Can I make a real difference by running for office, or would I just be getting in the way? That should be the first question anyone considering public office should be asking themselves. Instead, there are a few races we’ve been watching that suggests the question was not asked. One of these races is unfolding now, in House District 9 in Bossier Parish.
Candidates in that race are Dodie Horton (R 9/10) and Chris D Turner (R 4/10) (not to be confused with old Turncoat Turner (R 4/10) in House District 12.) The standard talking point most insurgent candidates have picked up has come straight from our governor’s poll. That’s where nearly seventy percent (70%) of respondents said the legislature was irresponsible in the preparation of the budget. Similarly, fifty-five percent (55%) said our state is headed in the wrong direction, compared with only 24% who believe we’re moving in the right direction. Smart politicians study polls and craft their talking points accordingly. As such, one of the biggest talking points we’ve seen emerge is the need to replace every single legislator… but even the good ones? That doesn’t make sense.
Our scoring system
Before you go check out the House District 9 candidate scorecards, let’s review how we arrive at the overall score. It’s a star rating with a total of ten stars possible. Currently the only incumbent / candidate in the entire legislature with a perfect score is Danny McCormick (R 10/10). The top question we get on that point (usually from 9/10 scoring lawmakers) is why someone didn’t achieve a 10. The truth is, most of the 9/10 folks have everything Danny has. The main differentiator for him, though, is his active leadership across the entire state to pull Louisiana’s various lawmaking bodies back toward reason. He does this by seeking out and encouraging like-minded, conservative candidates to qualify and run for public office.
The default value of any candidate is a five (5). This is where newcomers generally start, unless they have a record of service in local government or just a history of being a crazy woke activist. If they’re a wall flower, never stand up for anything, and are otherwise milquetoast, they stay at a five (5) or six (6). If your legislator is still at such a rank after four years (or more) in the legislature, they’re doing something wrong. From this baseline, we identify on which issues the candidate or lawmaker is most closely aligned with standard, conservative positions. We do this a few ways. First, you should know that voting records themselves are not reliable. We use those only in extraordinary circumstances or when it presents an obvious divide between who stands on principal and who doesn’t (i.e. the vote to bust the spending cap).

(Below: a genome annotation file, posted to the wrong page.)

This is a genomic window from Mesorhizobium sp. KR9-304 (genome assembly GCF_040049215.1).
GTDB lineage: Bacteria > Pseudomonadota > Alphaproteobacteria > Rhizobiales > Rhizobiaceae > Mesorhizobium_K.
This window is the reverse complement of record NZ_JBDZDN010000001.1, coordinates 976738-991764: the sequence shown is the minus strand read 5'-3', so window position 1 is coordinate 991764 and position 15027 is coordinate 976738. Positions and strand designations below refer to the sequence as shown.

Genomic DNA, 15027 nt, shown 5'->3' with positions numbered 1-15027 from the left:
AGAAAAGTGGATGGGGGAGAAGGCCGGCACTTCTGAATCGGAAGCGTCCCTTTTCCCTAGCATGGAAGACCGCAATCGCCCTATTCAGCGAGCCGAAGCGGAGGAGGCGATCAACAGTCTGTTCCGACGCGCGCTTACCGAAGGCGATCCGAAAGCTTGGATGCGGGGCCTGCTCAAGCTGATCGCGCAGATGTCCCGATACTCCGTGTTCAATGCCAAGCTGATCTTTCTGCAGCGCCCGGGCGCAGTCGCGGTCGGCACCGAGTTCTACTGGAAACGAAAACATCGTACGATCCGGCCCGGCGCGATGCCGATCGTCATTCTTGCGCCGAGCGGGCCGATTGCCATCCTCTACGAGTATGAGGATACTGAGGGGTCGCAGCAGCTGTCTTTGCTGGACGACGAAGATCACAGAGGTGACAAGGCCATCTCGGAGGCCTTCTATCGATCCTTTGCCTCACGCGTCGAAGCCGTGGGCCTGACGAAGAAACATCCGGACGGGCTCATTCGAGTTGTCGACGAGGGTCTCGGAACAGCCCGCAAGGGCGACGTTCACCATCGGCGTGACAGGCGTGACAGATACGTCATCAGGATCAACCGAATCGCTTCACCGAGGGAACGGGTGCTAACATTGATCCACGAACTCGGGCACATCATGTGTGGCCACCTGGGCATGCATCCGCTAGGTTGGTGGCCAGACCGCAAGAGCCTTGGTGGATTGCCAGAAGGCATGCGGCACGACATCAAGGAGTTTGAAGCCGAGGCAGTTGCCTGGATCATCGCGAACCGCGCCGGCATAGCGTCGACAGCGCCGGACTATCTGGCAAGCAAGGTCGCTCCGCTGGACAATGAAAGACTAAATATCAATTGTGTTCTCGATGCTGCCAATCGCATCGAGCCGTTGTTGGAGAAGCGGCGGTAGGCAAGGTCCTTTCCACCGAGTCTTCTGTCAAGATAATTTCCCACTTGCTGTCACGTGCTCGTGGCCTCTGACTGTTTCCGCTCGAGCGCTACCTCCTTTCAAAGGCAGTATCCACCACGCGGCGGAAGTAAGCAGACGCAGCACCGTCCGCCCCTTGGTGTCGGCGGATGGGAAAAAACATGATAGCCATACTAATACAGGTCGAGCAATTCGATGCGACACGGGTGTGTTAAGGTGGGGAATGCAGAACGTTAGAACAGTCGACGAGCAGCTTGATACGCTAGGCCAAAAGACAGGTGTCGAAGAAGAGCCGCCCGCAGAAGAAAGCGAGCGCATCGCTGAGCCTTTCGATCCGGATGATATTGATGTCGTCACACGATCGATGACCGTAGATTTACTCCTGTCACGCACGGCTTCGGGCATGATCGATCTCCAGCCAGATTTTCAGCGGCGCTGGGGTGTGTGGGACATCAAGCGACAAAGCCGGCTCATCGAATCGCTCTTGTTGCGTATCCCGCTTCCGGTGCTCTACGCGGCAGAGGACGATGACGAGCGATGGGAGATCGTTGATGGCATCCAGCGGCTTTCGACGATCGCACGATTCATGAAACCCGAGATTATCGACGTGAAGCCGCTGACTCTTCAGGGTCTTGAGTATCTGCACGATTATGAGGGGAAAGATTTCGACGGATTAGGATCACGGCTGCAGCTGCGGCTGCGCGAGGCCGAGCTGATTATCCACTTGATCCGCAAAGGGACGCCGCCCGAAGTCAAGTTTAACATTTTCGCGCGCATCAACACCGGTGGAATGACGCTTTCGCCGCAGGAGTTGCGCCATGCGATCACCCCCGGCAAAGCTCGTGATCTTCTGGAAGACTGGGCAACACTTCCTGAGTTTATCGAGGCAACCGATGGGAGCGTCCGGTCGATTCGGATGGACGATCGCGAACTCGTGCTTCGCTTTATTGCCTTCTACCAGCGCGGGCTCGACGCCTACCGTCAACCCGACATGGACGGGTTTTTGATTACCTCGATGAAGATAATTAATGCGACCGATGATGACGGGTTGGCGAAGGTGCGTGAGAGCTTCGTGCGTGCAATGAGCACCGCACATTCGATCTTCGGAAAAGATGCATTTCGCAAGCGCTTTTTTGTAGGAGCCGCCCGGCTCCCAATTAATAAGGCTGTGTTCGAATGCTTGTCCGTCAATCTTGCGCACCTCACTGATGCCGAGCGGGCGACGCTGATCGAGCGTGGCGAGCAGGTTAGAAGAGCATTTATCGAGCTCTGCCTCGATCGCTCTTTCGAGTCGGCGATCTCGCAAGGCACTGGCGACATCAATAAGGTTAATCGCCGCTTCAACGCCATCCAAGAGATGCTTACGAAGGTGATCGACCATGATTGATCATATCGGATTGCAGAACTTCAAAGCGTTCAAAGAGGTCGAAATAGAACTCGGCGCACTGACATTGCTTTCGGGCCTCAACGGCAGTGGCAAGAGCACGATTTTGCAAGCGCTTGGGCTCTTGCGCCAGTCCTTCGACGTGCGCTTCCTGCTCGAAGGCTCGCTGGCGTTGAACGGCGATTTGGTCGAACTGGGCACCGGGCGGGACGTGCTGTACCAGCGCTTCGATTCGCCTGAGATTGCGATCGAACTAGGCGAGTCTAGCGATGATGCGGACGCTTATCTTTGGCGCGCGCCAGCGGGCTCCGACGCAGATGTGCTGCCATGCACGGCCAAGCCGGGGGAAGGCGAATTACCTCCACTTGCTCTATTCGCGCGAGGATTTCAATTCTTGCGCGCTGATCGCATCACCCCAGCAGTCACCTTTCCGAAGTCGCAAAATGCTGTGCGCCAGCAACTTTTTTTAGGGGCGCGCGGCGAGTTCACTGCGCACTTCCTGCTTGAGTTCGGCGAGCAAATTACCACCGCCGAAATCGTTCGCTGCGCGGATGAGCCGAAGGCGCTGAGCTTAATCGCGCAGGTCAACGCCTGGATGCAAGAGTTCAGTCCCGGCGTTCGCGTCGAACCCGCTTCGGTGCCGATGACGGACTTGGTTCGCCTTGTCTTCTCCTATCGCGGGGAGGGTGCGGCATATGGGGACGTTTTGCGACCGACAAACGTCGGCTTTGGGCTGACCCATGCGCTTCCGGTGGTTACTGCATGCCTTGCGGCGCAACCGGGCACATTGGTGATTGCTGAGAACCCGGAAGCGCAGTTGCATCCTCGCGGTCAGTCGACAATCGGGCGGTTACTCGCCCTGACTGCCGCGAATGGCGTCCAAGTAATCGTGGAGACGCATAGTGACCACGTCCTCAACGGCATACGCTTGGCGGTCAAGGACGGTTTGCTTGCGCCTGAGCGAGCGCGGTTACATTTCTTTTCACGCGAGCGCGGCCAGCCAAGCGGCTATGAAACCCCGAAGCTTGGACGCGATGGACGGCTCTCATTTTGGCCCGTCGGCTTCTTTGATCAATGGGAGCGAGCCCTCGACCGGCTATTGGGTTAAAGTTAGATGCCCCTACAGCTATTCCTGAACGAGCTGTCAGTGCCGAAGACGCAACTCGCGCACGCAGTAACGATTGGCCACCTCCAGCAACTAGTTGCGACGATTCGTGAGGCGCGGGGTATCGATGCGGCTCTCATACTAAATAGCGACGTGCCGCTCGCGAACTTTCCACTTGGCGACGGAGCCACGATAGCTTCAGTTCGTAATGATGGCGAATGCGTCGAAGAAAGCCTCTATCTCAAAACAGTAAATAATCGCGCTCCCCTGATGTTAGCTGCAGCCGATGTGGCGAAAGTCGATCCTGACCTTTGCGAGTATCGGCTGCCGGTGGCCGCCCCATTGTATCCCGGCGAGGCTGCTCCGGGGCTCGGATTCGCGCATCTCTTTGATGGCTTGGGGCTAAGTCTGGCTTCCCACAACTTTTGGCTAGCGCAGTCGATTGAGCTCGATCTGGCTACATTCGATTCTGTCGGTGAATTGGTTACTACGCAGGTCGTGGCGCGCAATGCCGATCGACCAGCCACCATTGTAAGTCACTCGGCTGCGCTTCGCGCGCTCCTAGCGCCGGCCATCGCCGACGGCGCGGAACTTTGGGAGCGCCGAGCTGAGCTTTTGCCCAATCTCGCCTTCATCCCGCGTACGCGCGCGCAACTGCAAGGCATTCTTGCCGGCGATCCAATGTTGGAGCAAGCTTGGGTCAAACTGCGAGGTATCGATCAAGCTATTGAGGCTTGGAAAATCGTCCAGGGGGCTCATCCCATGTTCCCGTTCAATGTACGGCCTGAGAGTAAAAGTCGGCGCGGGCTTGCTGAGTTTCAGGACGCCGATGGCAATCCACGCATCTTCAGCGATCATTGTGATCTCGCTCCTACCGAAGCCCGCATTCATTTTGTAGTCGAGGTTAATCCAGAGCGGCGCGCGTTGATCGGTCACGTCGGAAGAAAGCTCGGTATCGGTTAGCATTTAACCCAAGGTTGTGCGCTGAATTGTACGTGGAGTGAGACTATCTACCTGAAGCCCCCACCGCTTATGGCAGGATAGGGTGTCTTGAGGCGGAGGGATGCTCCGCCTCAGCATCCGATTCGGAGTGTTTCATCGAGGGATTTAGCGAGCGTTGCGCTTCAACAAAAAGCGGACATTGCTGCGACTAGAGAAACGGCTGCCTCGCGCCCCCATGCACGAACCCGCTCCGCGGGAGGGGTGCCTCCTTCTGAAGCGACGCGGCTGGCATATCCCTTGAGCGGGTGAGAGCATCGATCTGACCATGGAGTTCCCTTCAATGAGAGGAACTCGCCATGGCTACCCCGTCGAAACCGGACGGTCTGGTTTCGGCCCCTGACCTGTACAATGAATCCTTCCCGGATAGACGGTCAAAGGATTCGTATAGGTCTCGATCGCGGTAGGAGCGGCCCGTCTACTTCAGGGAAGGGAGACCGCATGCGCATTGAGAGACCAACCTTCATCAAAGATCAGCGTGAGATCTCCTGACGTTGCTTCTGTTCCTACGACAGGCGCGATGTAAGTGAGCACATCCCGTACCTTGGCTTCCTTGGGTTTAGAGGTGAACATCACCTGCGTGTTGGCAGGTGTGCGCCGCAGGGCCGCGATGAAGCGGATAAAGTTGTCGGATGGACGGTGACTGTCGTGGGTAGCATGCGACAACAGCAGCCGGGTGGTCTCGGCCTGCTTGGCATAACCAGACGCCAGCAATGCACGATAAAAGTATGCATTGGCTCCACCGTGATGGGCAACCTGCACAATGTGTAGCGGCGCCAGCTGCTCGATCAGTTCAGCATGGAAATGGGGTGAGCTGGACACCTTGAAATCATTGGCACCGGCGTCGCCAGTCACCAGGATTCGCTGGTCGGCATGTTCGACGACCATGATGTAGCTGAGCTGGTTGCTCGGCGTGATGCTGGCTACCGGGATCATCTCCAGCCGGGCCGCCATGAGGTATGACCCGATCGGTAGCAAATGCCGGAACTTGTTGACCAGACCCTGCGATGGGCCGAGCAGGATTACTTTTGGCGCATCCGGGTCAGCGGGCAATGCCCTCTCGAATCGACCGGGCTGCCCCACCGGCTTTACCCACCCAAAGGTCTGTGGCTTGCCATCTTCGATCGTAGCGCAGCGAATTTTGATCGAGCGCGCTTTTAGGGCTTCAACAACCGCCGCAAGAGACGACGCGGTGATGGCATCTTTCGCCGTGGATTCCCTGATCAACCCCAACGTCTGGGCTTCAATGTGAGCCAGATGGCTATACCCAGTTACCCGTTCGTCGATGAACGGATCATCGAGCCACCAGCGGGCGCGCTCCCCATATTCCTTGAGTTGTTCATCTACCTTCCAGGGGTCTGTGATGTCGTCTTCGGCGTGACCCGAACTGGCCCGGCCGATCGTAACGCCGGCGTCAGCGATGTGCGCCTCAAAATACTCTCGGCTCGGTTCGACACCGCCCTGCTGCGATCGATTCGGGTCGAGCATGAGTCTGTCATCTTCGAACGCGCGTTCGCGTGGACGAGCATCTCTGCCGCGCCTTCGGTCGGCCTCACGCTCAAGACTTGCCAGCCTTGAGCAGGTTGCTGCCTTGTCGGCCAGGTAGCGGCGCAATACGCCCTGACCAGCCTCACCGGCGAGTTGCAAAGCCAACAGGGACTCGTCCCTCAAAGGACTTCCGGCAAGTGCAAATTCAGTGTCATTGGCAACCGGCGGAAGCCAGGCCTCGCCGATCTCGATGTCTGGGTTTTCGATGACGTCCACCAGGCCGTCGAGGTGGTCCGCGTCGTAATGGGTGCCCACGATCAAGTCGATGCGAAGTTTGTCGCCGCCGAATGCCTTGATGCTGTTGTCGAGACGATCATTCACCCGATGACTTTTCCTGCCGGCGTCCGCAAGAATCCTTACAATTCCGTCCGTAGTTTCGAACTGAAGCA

Instead, we look at who they hang around or vote with. That’s the “close associates” section of the scorecard. We look at who their donors are. We also look to see if they’ve made any public statements or actually authored or carried an important bill. Rather than these items getting lost in the sometimes verbose “notable efforts” section, a few of the stand-out issues have “badges” as a visual identifier. Most of these badges are clickable, which will reveal others who have earned the same one. At the end of the day, our scorecard is intended to give you a fully sourced glimpse into the soul of a lawmaker or candidate.